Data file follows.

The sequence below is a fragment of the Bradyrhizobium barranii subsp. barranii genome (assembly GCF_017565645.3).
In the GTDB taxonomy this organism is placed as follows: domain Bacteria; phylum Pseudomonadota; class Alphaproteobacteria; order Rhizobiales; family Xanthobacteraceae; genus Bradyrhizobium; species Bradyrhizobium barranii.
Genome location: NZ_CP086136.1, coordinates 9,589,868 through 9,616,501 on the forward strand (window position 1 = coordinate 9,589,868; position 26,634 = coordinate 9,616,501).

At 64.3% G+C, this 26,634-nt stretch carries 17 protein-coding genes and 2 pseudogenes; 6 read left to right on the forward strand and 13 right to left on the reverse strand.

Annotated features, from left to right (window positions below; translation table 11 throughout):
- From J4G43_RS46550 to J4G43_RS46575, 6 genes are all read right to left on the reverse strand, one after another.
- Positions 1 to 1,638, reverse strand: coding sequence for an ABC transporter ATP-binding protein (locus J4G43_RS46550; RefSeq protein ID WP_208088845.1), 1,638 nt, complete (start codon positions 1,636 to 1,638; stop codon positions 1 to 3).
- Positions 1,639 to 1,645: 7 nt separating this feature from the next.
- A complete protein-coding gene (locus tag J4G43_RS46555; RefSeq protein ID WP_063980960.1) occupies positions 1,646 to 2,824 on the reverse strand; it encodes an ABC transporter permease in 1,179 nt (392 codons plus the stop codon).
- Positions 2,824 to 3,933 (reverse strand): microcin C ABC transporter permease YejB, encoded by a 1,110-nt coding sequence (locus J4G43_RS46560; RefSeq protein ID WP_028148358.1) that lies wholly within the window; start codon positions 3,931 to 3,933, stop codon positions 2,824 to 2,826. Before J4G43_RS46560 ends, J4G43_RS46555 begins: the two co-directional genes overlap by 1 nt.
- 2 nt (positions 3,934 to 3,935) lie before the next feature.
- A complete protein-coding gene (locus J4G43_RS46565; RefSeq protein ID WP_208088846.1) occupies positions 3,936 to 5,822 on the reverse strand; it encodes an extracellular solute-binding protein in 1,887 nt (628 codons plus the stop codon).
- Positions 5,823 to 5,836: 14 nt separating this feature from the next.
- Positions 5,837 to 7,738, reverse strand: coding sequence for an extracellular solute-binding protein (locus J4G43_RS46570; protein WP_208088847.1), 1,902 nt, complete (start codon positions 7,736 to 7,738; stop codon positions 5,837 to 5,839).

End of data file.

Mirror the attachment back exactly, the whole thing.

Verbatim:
The sequence below is a fragment of the Bradyrhizobium barranii subsp. barranii genome (assembly GCF_017565645.3).
In the GTDB taxonomy this organism is placed as follows: domain Bacteria; phylum Pseudomonadota; class Alphaproteobacteria; order Rhizobiales; family Xanthobacteraceae; genus Bradyrhizobium; species Bradyrhizobium barranii.
Genome location: NZ_CP086136.1, coordinates 9,589,868 through 9,616,501 on the forward strand (window position 1 = coordinate 9,589,868; position 26,634 = coordinate 9,616,501).

At 64.3% G+C, this 26,634-nt stretch carries 17 protein-coding genes and 2 pseudogenes; 6 read left to right on the forward strand and 13 right to left on the reverse strand.

Annotated features, from left to right (window positions below; translation table 11 throughout):
- From J4G43_RS46550 to J4G43_RS46575, 6 genes are all read right to left on the reverse strand, one after another.
- Positions 1 to 1,638, reverse strand: coding sequence for an ABC transporter ATP-binding protein (locus J4G43_RS46550; RefSeq protein ID WP_208088845.1), 1,638 nt, complete (start codon positions 1,636 to 1,638; stop codon positions 1 to 3).
- Positions 1,639 to 1,645: 7 nt separating this feature from the next.
- A complete protein-coding gene (locus tag J4G43_RS46555; RefSeq protein ID WP_063980960.1) occupies positions 1,646 to 2,824 on the reverse strand; it encodes an ABC transporter permease in 1,179 nt (392 codons plus the stop codon).
- Positions 2,824 to 3,933 (reverse strand): microcin C ABC transporter permease YejB, encoded by a 1,110-nt coding sequence (locus J4G43_RS46560; RefSeq protein ID WP_028148358.1) that lies wholly within the window; start codon positions 3,931 to 3,933, stop codon positions 2,824 to 2,826. Before J4G43_RS46560 ends, J4G43_RS46555 begins: the two co-directional genes overlap by 1 nt.
- 2 nt (positions 3,934 to 3,935) lie before the next feature.
- A complete protein-coding gene (locus J4G43_RS46565; RefSeq protein ID WP_208088846.1) occupies positions 3,936 to 5,822 on the reverse strand; it encodes an extracellular solute-binding protein in 1,887 nt (628 codons plus the stop codon).
- Positions 5,823 to 5,836: 14 nt separating this feature from the next.
- Positions 5,837 to 7,738, reverse strand: coding sequence for an extracellular solute-binding protein (locus J4G43_RS46570; protein WP_208088847.1), 1,902 nt, complete (start codon positions 7,736 to 7,738; stop codon positions 5,837 to 5,839).